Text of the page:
RSPB spokesperson Mark Robins said, "Our concern comes from this dredge being seen as the best or only solution to give the extra protection to homes and critical infrastructure that is needed. These [dredging] proposals are based on a scheme design developed over half a century ago in the 1960s. Much has changed on the Levels since then, and the scheme as put forward by the Royal Bath &West Society and others is currently of real concern to [us]."


RSPB's Mr Robins added, "Recent floods provide a foretaste of things to come on the Levels, as extreme weather events become more frequent, and winters become wetter. A long term systematic shift to more resilience is vital for people and wildlife."


History of flooding on the Somerset Levels


Around 635 square kilometres of Somerset is below sea level. The recent widespread flooding of the Somerset Levels and Moors is just one in a long record of flood events.


In 1919 historical records show that 280 square kilometres of the Levels and Moors were flooded. This widespread flooding was before many of our flood defences and raised embankments were constructed. In comparison today only 65 square kilometers is flooded.


The ancient tidal marshes of Somerset were gradually reclaimed through the activities of the Abbots and Bishops as far back as 1,000 years ago.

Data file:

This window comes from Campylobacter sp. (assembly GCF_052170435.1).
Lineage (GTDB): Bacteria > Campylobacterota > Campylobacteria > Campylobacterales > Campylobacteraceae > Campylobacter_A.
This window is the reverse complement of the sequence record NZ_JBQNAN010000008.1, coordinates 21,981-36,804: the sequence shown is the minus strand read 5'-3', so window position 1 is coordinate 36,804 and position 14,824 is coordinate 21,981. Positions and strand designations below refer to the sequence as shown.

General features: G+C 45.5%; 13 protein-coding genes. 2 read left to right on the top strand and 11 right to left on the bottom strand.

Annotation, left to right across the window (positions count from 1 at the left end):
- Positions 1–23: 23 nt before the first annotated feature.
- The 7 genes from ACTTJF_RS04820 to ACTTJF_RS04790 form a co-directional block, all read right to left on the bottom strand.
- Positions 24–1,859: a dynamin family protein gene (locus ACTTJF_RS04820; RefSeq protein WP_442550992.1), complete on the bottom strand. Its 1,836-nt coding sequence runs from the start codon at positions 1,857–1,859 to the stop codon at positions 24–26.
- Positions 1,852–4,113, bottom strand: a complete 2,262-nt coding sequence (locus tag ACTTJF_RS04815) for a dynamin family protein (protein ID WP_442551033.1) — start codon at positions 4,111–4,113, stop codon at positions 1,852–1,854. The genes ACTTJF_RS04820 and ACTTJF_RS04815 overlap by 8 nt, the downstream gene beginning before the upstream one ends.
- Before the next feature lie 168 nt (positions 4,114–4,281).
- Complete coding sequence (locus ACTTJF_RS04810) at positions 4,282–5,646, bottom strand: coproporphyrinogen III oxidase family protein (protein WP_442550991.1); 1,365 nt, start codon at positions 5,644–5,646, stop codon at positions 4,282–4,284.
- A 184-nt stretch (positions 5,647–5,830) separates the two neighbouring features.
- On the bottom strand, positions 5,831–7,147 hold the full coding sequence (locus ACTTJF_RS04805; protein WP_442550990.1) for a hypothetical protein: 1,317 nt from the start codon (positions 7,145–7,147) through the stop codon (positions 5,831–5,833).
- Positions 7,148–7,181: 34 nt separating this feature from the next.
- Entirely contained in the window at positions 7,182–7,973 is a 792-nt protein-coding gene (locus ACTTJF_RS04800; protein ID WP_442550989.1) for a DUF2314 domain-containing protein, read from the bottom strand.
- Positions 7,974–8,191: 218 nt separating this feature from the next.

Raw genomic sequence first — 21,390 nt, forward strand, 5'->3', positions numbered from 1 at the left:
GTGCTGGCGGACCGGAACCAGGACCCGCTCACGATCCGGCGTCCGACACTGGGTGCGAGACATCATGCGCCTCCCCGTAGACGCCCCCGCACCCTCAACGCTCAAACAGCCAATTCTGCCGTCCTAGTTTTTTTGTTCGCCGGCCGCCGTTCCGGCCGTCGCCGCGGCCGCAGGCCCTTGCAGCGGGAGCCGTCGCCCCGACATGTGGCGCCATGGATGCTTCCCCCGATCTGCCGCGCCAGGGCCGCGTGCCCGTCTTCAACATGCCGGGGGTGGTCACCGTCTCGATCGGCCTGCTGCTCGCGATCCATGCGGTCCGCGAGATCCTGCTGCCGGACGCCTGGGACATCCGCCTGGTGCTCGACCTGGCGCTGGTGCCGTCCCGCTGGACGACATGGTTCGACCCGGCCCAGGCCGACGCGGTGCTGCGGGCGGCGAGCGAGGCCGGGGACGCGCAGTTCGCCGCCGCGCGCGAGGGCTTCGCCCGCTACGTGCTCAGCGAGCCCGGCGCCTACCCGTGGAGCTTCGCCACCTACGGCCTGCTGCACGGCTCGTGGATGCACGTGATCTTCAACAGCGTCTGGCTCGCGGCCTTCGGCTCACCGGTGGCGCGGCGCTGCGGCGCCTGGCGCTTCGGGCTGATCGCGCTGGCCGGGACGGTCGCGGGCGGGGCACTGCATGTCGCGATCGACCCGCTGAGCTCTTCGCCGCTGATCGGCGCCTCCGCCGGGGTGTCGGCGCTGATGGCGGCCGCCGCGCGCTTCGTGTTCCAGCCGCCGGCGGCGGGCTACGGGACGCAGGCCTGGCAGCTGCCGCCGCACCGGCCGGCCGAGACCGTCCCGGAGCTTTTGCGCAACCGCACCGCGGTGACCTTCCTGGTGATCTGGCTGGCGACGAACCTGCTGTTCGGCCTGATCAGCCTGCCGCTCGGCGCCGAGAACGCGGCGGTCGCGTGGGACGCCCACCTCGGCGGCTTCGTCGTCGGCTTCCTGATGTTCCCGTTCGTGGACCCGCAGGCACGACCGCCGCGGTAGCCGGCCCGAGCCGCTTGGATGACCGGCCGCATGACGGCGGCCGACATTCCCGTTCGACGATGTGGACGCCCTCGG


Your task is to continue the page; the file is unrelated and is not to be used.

The latest forecasts suggest that Somerset will face more heavy rain towards the end of the week. While the battle of wills between both sides of the dredging debate is ongoing, this news will be unwelcome for the area's long-suffering residents.


Paterson tests the water


Following his visit to the Somerset Levels on Monday, environment secretary Owen Paterson faced scathing criticism from farmers and locals who gathered to speak with the minister in the hope that he would announce immediate measures to tackle flooding. Instead, during his short visit – four weeks after the area's first floods took place – Mr Paterson spoke only with selected members of the press and local politicians and announced that a consultation would take place on flood management.


The embattled Defra secretary has also come under fire for denying that climate change has a part to play in the severe weather events that have led to an increase in flooding.


**Update 11/02/2014 - Neither Somerset Widlife Trust nor the RSPB reject dredging when conducted "at the right scale"**